Burned

newswipe-grab

Newswipe, episode 1 on iPlayer (until 1 April 2009)

I got a Private Eye subscription for Christmas. The biggest perk of being an Eye subscriber is having cancellation as the ultimate threat if they do something I really dislike, so obviously ever since January I’ve been looking out for something to inspire a tart letter and a stopped direct debit. And handily,  it turns out that I do think the Eye is flagging a bit.

They didn’t feature anything about the Dunblane story in the last issue. It looked like they swiped the Glen Jenvey story from Bloggerheads without crediting it (unforgiveable really when the Ad Nauseum column makes so much play of calling out advertisers who thieve from Youtube). They did a parody of Steven Fry’s lift tweets that misunderstood the @ tags, and consequently totally overlooked the usefulness of Twitter as a tool for spreading information. As a media watchdog they look badly outpaced by the internet, the takedown of churnalism in Flat Earth News was more comprehensive than the Eye‘s fortnightly digs, and however doggedly they refuse to do a proper online version, the classified pages definitely look less packed than they used to.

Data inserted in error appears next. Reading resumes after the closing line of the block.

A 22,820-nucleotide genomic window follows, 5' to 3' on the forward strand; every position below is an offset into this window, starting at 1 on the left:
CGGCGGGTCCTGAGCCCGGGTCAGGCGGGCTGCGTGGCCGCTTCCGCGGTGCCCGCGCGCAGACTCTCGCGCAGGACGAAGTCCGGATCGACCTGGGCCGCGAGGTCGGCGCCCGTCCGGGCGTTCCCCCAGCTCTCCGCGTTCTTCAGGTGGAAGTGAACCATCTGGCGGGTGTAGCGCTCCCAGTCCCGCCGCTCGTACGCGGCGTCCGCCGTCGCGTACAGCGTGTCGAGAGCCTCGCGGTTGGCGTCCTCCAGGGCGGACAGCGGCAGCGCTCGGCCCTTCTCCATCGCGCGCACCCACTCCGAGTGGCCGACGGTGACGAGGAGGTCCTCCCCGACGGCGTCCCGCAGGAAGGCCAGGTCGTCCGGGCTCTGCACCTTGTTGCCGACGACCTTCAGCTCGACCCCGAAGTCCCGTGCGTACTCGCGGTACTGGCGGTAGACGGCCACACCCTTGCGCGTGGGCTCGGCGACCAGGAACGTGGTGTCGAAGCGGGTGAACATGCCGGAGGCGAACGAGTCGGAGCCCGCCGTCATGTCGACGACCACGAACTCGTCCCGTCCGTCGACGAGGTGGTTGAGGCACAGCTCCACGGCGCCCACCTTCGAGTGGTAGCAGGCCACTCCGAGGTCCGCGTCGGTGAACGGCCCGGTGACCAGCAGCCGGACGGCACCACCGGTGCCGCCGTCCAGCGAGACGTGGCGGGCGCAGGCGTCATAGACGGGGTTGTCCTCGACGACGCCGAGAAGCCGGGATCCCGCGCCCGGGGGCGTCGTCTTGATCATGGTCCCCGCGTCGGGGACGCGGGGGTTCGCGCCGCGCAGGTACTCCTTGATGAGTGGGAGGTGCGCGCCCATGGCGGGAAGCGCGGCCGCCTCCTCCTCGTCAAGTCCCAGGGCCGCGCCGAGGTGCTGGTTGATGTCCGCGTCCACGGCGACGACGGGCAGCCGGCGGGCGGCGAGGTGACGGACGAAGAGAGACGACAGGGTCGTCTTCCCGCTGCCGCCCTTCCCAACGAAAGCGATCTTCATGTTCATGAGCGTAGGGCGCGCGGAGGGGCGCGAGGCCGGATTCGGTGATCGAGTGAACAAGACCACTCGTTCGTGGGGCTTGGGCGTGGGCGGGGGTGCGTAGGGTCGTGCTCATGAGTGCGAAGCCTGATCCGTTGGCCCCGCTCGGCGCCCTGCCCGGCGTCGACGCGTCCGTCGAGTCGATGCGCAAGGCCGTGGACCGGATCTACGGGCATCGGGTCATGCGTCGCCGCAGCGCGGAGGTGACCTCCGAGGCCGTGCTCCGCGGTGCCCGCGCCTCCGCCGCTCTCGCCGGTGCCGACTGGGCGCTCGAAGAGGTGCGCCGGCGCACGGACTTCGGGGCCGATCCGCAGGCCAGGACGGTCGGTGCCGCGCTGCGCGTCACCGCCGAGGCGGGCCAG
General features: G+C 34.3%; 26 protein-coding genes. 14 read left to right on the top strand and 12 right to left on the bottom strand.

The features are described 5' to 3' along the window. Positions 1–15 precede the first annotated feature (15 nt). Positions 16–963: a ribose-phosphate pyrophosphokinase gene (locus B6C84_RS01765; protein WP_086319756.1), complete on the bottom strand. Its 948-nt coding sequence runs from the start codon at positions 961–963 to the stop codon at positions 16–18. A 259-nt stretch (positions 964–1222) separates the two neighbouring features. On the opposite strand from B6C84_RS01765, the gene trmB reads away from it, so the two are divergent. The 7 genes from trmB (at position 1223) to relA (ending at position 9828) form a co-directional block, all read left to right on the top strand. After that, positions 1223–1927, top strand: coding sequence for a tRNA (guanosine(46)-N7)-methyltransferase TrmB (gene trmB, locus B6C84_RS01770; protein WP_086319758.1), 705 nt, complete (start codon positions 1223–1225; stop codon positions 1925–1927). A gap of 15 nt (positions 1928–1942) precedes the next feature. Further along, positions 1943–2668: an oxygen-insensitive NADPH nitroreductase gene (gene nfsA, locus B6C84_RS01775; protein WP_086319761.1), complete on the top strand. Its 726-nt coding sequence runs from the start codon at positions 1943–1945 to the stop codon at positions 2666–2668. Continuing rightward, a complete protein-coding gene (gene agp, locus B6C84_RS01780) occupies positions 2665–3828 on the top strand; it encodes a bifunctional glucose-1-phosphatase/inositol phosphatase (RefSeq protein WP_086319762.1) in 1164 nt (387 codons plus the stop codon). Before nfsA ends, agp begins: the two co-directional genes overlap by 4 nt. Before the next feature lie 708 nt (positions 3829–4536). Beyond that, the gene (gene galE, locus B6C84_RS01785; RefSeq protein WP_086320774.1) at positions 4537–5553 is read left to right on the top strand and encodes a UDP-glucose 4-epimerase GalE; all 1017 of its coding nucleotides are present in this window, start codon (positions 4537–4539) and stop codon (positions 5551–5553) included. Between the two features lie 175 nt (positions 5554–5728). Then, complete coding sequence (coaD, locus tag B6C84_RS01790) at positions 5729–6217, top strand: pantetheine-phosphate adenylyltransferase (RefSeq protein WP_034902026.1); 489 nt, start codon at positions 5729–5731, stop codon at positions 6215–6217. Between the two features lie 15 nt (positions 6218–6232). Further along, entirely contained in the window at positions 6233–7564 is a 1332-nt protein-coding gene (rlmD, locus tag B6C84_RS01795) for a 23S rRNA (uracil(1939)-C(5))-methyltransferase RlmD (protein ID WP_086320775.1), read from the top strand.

I’m not cancelling my sub yet, but I’m only holding out until Charlie Brooker’s Newswipe becomes a rolling service. Last night’s show was purgingly funny and properly revelatory – especially the big finish about reporting mass murders. It’s sickening to see Dr Park Dietz’s comments juxtaposed with the news footage that explicitly ignores his advice. Don’t cut the story as a drama. Don’t cast the killer as an anti-hero. Don’t give blanket coverage to massacres… oh no, they already did.

The degree to which new reporting ignores its own role in making stories while asking “why?”  is obscene: newspapers did exactly the same over the Bridgend suicides, grimly demanding an explanation for all the deaths while they made front-page heroes of the deceased and publicised the methods used. (“Look, all your friends are doing it, and we’ll even show you how!”) There’s actually a set of guidelines in place for reporting suicides that should prevent that sort of covert incitement – and good luck to you getting some compensation out of the PCC for the loss of a loved one. These stories are the definition of self-sustaining flat earth news, and you’d hope that when people are actually dying the media would notice that it’s doing something wrong.